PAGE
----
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The writings of John Greenleaf Whittier, Volume 4. (ed. John Greenleaf Whittier) 8 0 Browse Search
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The writings of John Greenleaf Whittier, Volume 4. (ed. John Greenleaf Whittier), Personal Poems (search)
nt household word became: All felt behind the singer stood A sweet and gracious womanhood. Her life was earnest work, not play; Her tired feet climbed a weary way; And even through her lightest strain We heard an undertone of pain. Unseen of her her fair fame grew, The good she did she rarely knew, Unguessed of her in life the love That rained its tears her grave above. When last I saw her, full of peace, She waited for her great release; And that old friend so sage and bland, Our later Franklin, held her hand. For all that patriot bosoms stirs Had moved that woman's heart of hers, And men who toiled in storm and sun Found her their meet companion. Our converse, from her suffering bed To healthful themes of life she led: The out-door world of bud and bloom And light and sweetness filled her room. Yet evermore an underthought Of loss to come within us wrought, And all the while we felt the strain Of the strong will that conquered pain. God giveth quietness at last! The common wa
The writings of John Greenleaf Whittier, Volume 4. (ed. John Greenleaf Whittier), Occasional Poems (search)
n Britain. The tradition that the guilty wife of King Arthur fled thither for protection forms one of the finest passages in Tennyson's Idyls of the King. O storied vale of Merrimac Rejoice through all thy shade and shine, And from his century's sleep call back A brave and honored son of thine. Unveil his effigy between The living and the dead to-day; The fathers of the Old Thirteen Shall witness bear as spirits may. Unseen, unheard, his gray compeers The shades of Lee and Jefferson, Wise Franklin reverend with his years And Carroll, lord of Carrollton! Be thine henceforth a pride of place Beyond thy namesake's over-sea, Where scarce a stone is left to trace The Holy House of Amesbury. A prouder memory lingers round The birthplace of thy true man here Than that which haunts the refuge found By Arthur's mythic Guinevere. The plain deal table where he sat And signed a nation's title-deed Is dearer now to fame than that Which bore the scroll of Runnymedee Long as, on Freedom's n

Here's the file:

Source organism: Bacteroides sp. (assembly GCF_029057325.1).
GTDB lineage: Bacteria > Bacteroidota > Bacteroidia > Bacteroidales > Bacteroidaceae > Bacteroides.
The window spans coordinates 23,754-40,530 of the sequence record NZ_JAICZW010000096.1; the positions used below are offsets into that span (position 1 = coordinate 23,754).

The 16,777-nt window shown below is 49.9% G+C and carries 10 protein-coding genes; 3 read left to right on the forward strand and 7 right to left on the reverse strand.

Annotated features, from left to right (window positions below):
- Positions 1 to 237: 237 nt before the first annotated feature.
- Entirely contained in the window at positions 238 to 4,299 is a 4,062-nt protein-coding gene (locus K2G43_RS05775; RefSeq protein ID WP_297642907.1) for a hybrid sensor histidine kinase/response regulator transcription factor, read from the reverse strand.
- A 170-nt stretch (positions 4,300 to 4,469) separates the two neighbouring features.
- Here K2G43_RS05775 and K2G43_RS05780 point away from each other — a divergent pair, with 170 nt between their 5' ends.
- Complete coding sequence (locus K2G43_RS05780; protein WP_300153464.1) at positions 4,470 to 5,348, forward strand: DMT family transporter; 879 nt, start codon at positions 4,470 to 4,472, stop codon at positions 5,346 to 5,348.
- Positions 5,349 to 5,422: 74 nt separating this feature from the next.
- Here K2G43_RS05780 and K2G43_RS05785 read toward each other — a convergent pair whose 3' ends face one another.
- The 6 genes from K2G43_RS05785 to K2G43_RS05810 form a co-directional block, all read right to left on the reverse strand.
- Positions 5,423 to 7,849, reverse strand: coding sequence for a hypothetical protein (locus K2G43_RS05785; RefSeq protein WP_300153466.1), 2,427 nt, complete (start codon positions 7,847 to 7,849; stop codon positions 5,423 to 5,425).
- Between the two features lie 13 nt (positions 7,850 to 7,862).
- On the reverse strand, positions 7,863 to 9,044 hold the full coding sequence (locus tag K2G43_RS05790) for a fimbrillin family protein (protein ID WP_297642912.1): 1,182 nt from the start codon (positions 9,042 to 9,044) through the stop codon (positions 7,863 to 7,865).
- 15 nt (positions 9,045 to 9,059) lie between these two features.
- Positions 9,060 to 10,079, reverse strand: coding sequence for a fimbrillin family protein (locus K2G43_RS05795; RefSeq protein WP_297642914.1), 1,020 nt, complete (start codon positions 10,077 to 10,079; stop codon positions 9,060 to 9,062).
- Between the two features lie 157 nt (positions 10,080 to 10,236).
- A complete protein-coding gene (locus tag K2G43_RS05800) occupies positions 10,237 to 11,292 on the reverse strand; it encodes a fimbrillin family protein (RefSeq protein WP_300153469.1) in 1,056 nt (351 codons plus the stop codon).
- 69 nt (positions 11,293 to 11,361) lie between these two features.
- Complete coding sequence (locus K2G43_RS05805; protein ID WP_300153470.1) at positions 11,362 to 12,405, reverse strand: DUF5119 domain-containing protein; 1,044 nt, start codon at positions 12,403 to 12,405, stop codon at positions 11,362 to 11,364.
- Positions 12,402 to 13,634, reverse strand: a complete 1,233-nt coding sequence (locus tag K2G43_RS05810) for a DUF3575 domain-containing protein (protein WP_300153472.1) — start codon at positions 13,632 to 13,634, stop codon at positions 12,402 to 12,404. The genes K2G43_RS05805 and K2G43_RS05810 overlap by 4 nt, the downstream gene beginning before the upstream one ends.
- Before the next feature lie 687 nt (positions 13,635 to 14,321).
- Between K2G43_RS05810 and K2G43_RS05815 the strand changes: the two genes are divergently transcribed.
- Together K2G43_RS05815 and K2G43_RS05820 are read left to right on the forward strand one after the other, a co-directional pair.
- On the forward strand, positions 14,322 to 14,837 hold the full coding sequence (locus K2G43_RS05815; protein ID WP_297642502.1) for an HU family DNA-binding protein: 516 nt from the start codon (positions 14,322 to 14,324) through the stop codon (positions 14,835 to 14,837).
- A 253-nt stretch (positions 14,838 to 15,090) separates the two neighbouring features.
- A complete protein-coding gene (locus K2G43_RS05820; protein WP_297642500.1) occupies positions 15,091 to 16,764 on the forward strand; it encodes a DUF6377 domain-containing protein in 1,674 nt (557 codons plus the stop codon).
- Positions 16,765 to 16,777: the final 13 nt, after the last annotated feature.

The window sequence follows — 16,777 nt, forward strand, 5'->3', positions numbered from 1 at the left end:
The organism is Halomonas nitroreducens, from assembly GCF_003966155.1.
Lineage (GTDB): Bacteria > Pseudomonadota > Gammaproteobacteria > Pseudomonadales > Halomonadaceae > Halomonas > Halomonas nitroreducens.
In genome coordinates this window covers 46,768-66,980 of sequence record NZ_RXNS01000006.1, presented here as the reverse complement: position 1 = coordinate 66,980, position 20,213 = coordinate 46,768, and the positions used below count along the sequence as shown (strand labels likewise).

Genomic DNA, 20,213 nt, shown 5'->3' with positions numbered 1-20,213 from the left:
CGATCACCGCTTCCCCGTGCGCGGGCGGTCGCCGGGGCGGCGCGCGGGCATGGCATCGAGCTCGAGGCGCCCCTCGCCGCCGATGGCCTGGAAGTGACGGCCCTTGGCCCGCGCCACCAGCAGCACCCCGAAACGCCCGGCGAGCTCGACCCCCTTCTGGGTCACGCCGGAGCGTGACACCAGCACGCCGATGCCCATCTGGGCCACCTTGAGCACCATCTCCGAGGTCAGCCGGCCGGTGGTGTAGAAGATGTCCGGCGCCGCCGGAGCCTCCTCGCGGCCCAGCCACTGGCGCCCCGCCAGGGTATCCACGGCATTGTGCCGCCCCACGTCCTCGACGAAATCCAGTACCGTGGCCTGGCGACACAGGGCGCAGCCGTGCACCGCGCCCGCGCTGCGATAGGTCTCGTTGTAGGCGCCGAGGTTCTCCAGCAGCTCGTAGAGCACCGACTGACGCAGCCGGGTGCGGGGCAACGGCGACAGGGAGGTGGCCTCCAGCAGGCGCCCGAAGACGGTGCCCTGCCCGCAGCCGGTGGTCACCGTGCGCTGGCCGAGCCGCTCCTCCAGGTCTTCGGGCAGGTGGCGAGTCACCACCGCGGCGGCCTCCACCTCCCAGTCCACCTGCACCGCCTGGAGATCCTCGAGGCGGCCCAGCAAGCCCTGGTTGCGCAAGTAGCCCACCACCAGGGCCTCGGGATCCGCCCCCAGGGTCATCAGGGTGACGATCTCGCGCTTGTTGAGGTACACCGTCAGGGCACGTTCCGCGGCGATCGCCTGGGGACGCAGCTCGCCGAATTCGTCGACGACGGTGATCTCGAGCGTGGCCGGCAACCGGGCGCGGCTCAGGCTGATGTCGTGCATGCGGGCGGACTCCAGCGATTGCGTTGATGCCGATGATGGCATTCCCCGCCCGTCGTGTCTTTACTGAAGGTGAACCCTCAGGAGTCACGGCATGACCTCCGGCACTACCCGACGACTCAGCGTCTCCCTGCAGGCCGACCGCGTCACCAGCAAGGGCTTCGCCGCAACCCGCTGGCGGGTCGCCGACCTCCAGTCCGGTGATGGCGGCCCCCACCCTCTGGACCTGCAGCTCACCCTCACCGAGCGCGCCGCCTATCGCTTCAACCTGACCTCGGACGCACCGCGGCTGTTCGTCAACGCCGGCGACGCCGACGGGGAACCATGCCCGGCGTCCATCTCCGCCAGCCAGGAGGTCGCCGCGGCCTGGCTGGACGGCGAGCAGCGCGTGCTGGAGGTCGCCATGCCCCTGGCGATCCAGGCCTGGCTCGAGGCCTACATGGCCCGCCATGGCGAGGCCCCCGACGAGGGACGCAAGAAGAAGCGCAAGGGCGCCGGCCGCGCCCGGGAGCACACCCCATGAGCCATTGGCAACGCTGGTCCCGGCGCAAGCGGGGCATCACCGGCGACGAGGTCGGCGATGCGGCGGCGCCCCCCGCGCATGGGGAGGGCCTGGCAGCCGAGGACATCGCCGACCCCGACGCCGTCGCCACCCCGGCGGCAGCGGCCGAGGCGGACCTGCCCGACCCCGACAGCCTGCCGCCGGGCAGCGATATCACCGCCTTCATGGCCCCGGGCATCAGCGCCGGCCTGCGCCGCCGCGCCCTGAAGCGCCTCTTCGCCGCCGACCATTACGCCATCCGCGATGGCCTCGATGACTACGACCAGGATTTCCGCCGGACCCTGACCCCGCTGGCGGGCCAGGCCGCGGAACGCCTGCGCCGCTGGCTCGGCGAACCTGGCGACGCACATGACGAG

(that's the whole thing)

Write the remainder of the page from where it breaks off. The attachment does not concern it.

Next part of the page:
The writings of John Greenleaf Whittier, Volume 4. (ed. John Greenleaf Whittier), Poems by Elizabeth H. Whittier (search)
, His winter-wearied heart and brain. Sing soft and low, thou tropic bird, From out the fragrant, flowery tree,— The ear that hears thee now has heard The ice-break of the winter sea. Through his long watch of awful night, He saw the Bear in Northern skies; Now, to the Southern Cross of light He lifts in hope his weary eyes. Prayers from the hearts that watched in fear, When the dark North no answer gave, Rise, trembling, to the Father's ear, That still His love may help and save. Lady Franklin. fold thy hands, thy work is over; Cool thy watching eyes with tears; Let thy poor heart, over-wearied, Rest alike from hopes and fears,— Hopes, that saw with sleepless vision One sad picture fading slow; Fears, that followed, vague and nameless, Lifting back the veils of snow. For thy brave one, for thy lost one, Truest heart of woman, weep! Owning still the love that granted Unto thy beloved sleep. Not for him that hour of terror When, the long ice-battle o'er, In the sunless day h
The writings of John Greenleaf Whittier, Volume 4. (ed. John Greenleaf Whittier), Index of Titles (search)
nderhill, i. 354. Jubilee Singers, The, III. 268. Judith at the Tent of Holofernes, IV. 342. June on the Merrimac, IV. 181. Kallundborg Church, IV. 265. Kansas Emigrants, The, III. 176. Kathleen, i. 120. Kenoza Lake, IV. 161. Khan's Devil, The, i. 378. King, Thomas Starr, IV. 114. King's Missive, The, i. 381. King Solomon and The Ants, i. 369. King Volmer and Elsie, i. 345. Kinsman, IV. 196. Knight of St. John, The, i. 62. Kossuth, IV. 72. Lady Franklin, IV. 327. Lakeside, The, II. 18. Lament, A, IV. 9. Landmarks, The, IV. 210. Larcom, Lucy, To, IV. 408. Larcom, Lucy, Letter to, IV. 405. Last Eve of Summer, The, IV. 314. Last Walk in Autumn, The, II. 37. Laurels, The, IV. 180. Laus I)eo, III. 254. Lay of Old Time, A, IV. 158. Legacy, A, II. 186. Legend of St. Mark, The, i. 117. Legend of the Lake, A, IV. 402. Leggett's Monument, IV. 22. Letter from a Missionary of the Methodist Episcopal Chur